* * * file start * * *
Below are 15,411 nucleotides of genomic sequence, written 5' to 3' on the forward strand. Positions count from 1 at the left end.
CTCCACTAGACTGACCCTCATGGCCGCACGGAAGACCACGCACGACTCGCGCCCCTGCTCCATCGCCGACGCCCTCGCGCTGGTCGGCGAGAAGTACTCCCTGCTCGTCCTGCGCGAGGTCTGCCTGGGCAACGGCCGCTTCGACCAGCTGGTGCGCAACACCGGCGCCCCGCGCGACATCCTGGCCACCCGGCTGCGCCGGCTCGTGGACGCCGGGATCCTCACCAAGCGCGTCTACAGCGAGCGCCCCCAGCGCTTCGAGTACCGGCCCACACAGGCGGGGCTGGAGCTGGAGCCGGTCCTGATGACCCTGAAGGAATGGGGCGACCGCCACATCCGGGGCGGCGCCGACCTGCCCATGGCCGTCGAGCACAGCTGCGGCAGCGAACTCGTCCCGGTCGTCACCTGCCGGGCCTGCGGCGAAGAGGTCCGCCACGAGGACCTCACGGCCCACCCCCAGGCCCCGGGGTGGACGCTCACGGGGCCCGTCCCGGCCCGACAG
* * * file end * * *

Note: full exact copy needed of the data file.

Below are 15,411 nucleotides of genomic sequence, written 5' to 3' on the forward strand. Positions count from 1 at the left end.
CTCCACTAGACTGACCCTCATGGCCGCACGGAAGACCACGCACGACTCGCGCCCCTGCTCCATCGCCGACGCCCTCGCGCTGGTCGGCGAGAAGTACTCCCTGCTCGTCCTGCGCGAGGTCTGCCTGGGCAACGGCCGCTTCGACCAGCTGGTGCGCAACACCGGCGCCCCGCGCGACATCCTGGCCACCCGGCTGCGCCGGCTCGTGGACGCCGGGATCCTCACCAAGCGCGTCTACAGCGAGCGCCCCCAGCGCTTCGAGTACCGGCCCACACAGGCGGGGCTGGAGCTGGAGCCGGTCCTGATGACCCTGAAGGAATGGGGCGACCGCCACATCCGGGGCGGCGCCGACCTGCCCATGGCCGTCGAGCACAGCTGCGGCAGCGAACTCGTCCCGGTCGTCACCTGCCGGGCCTGCGGCGAAGAGGTCCGCCACGAGGACCTCACGGCCCACCCCCAGGCCCCGGGGTGGACGCTCACGGGGCCCGTCCCGGCCCGACAG